Sunday, July 12, 2015

First Chapter of Harper Lee's Second Novel Was Published Last Week

I read that Harper Lee "dropped a bomb shell" in the first chapter of her novel, "Go Set a Watchman". When I read it at The Guardian, I didn't see a bombshell or an impact crater.  Don't worry, no spoilers here about what I assume that bomb was supposed to be but, really, it seems plausible enough to me. 

I will certainly read the book when it comes out,  It's too bad she didn't have more novels, stories, etc. locked away somewhere.   I heard that there were people so upset about her publishing the novel that they tried to stop it through legal action claiming she was forced to do it against her will.  Which has to be about the most bizarre thing I've heard this week, and you can't look around the internet without hearing loads of bizarre things.   

If you go to The Guarding to read it, you might want to turn off the sound, I found that incredibly annoying and distracting.  I don't know whose idea it was but it was a really bad one. 


  1. Turns out her brother died young, as an adult in his 30's(?). So no surprise Jem dies.

  2. The new bombshell is that Atticus, who grew up in the Deep South in the late 19th/early 20th century, attended a Klan meeting and was a "racist."

    Next we'll be shocked to learn he enjoyed fried catfish and hush puppies.

    Even Harper Lee criticized the "Freedom Riders" for stirring things up in Alabama and the South. She thought the people of Alabama should be left alone to resolve their racial difficulties.

    Not that they were going to, anymore than the town I grew up in was going to desegregate schools without a federal court order. Doesn't mean she was a bad person, though.

    I'm starting to look forward to this new book.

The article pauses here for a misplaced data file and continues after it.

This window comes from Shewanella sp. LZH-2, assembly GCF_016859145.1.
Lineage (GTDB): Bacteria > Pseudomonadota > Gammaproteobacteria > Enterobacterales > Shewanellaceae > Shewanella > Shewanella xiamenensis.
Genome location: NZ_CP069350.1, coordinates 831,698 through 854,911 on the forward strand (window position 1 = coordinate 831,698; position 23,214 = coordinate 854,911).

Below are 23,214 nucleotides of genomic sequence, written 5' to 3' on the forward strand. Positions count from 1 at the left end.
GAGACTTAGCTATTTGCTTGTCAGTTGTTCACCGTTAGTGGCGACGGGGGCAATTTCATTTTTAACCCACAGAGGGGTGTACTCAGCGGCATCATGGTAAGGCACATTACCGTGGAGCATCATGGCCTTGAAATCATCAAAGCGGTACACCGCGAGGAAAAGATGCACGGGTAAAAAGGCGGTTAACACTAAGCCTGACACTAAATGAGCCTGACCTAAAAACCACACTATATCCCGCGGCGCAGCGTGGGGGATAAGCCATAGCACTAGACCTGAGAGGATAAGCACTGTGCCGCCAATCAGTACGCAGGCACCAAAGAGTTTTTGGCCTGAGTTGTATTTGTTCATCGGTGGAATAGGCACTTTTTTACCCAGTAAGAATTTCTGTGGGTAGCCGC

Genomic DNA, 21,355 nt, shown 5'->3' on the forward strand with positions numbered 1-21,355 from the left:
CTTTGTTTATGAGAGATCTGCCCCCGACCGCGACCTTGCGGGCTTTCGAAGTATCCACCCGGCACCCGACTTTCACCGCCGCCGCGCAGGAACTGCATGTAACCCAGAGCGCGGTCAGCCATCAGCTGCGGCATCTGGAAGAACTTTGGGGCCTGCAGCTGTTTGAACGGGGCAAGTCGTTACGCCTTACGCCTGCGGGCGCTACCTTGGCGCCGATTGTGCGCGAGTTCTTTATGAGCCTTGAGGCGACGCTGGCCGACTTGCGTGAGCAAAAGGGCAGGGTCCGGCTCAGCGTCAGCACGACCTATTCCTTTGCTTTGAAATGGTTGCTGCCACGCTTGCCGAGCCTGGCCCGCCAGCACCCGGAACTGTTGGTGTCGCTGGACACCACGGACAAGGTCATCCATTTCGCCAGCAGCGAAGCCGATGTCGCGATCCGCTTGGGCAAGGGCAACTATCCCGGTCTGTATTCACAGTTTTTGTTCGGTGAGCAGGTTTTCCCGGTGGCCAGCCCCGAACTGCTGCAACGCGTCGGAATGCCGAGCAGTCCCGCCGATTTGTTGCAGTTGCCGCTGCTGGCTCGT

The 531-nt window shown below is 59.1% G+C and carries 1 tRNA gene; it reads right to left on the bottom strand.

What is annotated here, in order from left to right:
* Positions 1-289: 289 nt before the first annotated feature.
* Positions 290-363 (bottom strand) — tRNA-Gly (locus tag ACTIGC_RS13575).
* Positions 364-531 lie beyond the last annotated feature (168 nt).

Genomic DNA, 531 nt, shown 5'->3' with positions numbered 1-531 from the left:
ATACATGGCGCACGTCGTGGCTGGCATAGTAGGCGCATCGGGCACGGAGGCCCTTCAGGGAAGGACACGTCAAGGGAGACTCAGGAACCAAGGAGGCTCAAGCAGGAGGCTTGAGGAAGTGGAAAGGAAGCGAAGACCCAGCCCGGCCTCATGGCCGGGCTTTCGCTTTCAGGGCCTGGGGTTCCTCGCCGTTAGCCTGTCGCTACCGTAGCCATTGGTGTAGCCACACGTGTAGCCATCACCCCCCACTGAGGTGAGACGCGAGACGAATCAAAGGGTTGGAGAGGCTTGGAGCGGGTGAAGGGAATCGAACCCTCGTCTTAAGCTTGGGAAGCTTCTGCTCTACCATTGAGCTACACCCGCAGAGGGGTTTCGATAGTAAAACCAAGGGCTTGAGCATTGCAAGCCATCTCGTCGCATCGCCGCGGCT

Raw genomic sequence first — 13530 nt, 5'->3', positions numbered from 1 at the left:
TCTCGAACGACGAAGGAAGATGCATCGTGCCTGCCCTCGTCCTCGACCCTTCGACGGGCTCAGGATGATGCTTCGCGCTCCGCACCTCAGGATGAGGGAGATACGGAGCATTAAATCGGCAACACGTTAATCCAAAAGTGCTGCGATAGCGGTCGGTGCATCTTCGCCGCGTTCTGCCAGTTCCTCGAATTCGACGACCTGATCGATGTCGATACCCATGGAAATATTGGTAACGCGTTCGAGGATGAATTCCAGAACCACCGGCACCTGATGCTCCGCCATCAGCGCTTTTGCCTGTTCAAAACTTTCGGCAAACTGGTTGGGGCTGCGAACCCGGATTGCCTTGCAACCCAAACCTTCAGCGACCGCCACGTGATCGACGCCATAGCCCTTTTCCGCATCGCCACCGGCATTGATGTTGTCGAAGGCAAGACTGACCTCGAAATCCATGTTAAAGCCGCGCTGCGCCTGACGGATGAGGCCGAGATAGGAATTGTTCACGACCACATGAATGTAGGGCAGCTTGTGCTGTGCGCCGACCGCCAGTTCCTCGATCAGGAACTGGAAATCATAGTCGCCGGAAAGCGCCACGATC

3. Adding a bit more: apparently Atticus reacts to Brown v Board with outrage that it will upset the apple cart he's grown up with (remember "Mockingbird" is set during the Depression, and "Watchmen" is set at least post-'54; twenty+ years later, IOW).

    Which fits in with people I grew up with in the South, especially as Brown was applied to our city (the Civil Rights and Voting Rights Acts, by contrast, had little immediate impact, and nothing so serious as integrating schools). From what I've read of Atticus' reaction to Brown, it fits with the people I knew, reacting to desegregation when it finally got to us in the early '70's.

    So it's funny that it's upsetting people. Except this is America, and the first thing we forget, is history....

  4. Today I read a "third" novel may have been discovered among Harper Lee's papers. And the comments (it was on the web, everyone has to have a comment!) were skeptical that it wasn't known earlier, sure the lawyer (for the estate this time) was greedy and money-grubbing and how did no one know this "third novel" was in with the "second" (or first; no one seems quite sure of the chronology).

    Morons and pinheads. Do they imagine a writer types a story and it is bound and becomes a novel at once? What the estate's lawyer had is access to papers: could have been recipes, unsent letters, essays, unfinished short stories, bad poetry, who knows what? A complete novel is a long and complex beast; it could be what is in the papers was incomplete, was many starts at many novels, none ever finished. Writers don't bind their efforts in neat covers and tell you "Here, this is a novel. That isn't." You have to (quelle horreurs, especially in this day of "TL;DR") READ those pages! Hell, they may not even be in order.

    When the manuscript for Beowulf was discovered in a British library in the 19th century, no one knew what it was UNTIL SOMEONE READ IT! It didn't have a neat title "Beowulf, a previously unkonwn English Epic poem contained on the following 50 pages."

    Honestly, all the internet has done is expose how stupid most people are, and how stupid they willfully remain.